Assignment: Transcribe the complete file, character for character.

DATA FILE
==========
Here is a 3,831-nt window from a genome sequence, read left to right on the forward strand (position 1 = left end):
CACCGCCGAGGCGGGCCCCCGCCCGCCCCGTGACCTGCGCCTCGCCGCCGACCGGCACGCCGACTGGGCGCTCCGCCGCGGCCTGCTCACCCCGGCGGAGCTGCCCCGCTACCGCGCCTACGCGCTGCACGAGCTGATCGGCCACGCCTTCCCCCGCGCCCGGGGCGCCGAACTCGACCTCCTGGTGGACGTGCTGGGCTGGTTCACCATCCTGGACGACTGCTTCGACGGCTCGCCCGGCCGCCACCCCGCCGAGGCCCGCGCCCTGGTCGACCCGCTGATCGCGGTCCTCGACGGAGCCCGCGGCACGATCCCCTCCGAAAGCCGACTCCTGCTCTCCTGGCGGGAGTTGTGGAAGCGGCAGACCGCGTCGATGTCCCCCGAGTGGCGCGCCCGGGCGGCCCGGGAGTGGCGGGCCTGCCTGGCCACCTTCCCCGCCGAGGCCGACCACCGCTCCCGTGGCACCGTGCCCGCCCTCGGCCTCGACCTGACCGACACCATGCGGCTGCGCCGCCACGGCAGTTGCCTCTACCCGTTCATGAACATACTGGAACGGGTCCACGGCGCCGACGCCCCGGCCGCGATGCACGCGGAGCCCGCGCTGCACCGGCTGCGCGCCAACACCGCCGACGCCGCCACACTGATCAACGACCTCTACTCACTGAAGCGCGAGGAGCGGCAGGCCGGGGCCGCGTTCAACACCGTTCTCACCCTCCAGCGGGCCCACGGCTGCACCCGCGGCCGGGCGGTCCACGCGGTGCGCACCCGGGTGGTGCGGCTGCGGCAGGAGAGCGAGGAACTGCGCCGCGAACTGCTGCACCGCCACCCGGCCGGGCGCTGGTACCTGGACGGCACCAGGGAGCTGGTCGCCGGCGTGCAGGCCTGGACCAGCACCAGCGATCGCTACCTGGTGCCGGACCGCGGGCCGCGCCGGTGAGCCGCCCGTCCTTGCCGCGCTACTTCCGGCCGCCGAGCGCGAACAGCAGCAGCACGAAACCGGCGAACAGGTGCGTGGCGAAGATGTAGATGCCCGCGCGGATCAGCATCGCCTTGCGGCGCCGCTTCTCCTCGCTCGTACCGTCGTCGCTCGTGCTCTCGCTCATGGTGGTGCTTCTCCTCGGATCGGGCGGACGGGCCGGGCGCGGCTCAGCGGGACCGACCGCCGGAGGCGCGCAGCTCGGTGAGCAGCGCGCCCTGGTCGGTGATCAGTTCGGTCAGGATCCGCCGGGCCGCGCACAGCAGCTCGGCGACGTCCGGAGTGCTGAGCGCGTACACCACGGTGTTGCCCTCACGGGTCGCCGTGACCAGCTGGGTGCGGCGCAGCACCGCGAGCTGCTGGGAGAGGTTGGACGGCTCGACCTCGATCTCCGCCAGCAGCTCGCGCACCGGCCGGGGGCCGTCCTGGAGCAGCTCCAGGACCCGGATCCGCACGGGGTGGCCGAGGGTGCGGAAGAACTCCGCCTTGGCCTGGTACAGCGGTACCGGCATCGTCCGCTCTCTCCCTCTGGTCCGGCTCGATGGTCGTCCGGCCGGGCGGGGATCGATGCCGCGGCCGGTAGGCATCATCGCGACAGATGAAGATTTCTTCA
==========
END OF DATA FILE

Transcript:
Here is a 3,831-nt window from a genome sequence, read left to right on the forward strand (position 1 = left end):
CACCGCCGAGGCGGGCCCCCGCCCGCCCCGTGACCTGCGCCTCGCCGCCGACCGGCACGCCGACTGGGCGCTCCGCCGCGGCCTGCTCACCCCGGCGGAGCTGCCCCGCTACCGCGCCTACGCGCTGCACGAGCTGATCGGCCACGCCTTCCCCCGCGCCCGGGGCGCCGAACTCGACCTCCTGGTGGACGTGCTGGGCTGGTTCACCATCCTGGACGACTGCTTCGACGGCTCGCCCGGCCGCCACCCCGCCGAGGCCCGCGCCCTGGTCGACCCGCTGATCGCGGTCCTCGACGGAGCCCGCGGCACGATCCCCTCCGAAAGCCGACTCCTGCTCTCCTGGCGGGAGTTGTGGAAGCGGCAGACCGCGTCGATGTCCCCCGAGTGGCGCGCCCGGGCGGCCCGGGAGTGGCGGGCCTGCCTGGCCACCTTCCCCGCCGAGGCCGACCACCGCTCCCGTGGCACCGTGCCCGCCCTCGGCCTCGACCTGACCGACACCATGCGGCTGCGCCGCCACGGCAGTTGCCTCTACCCGTTCATGAACATACTGGAACGGGTCCACGGCGCCGACGCCCCGGCCGCGATGCACGCGGAGCCCGCGCTGCACCGGCTGCGCGCCAACACCGCCGACGCCGCCACACTGATCAACGACCTCTACTCACTGAAGCGCGAGGAGCGGCAGGCCGGGGCCGCGTTCAACACCGTTCTCACCCTCCAGCGGGCCCACGGCTGCACCCGCGGCCGGGCGGTCCACGCGGTGCGCACCCGGGTGGTGCGGCTGCGGCAGGAGAGCGAGGAACTGCGCCGCGAACTGCTGCACCGCCACCCGGCCGGGCGCTGGTACCTGGACGGCACCAGGGAGCTGGTCGCCGGCGTGCAGGCCTGGACCAGCACCAGCGATCGCTACCTGGTGCCGGACCGCGGGCCGCGCCGGTGAGCCGCCCGTCCTTGCCGCGCTACTTCCGGCCGCCGAGCGCGAACAGCAGCAGCACGAAACCGGCGAACAGGTGCGTGGCGAAGATGTAGATGCCCGCGCGGATCAGCATCGCCTTGCGGCGCCGCTTCTCCTCGCTCGTACCGTCGTCGCTCGTGCTCTCGCTCATGGTGGTGCTTCTCCTCGGATCGGGCGGACGGGCCGGGCGCGGCTCAGCGGGACCGACCGCCGGAGGCGCGCAGCTCGGTGAGCAGCGCGCCCTGGTCGGTGATCAGTTCGGTCAGGATCCGCCGGGCCGCGCACAGCAGCTCGGCGACGTCCGGAGTGCTGAGCGCGTACACCACGGTGTTGCCCTCACGGGTCGCCGTGACCAGCTGGGTGCGGCGCAGCACCGCGAGCTGCTGGGAGAGGTTGGACGGCTCGACCTCGATCTCCGCCAGCAGCTCGCGCACCGGCCGGGGGCCGTCCTGGAGCAGCTCCAGGACCCGGATCCGCACGGGGTGGCCGAGGGTGCGGAAGAACTCCGCCTTGGCCTGGTACAGCGGTACCGGCATCGTCCGCTCTCTCCCTCTGGTCCGGCTCGATGGTCGTCCGGCCGGGCGGGGATCGATGCCGCGGCCGGTAGGCATCATCGCGACAGATGAAGATTTCTTCA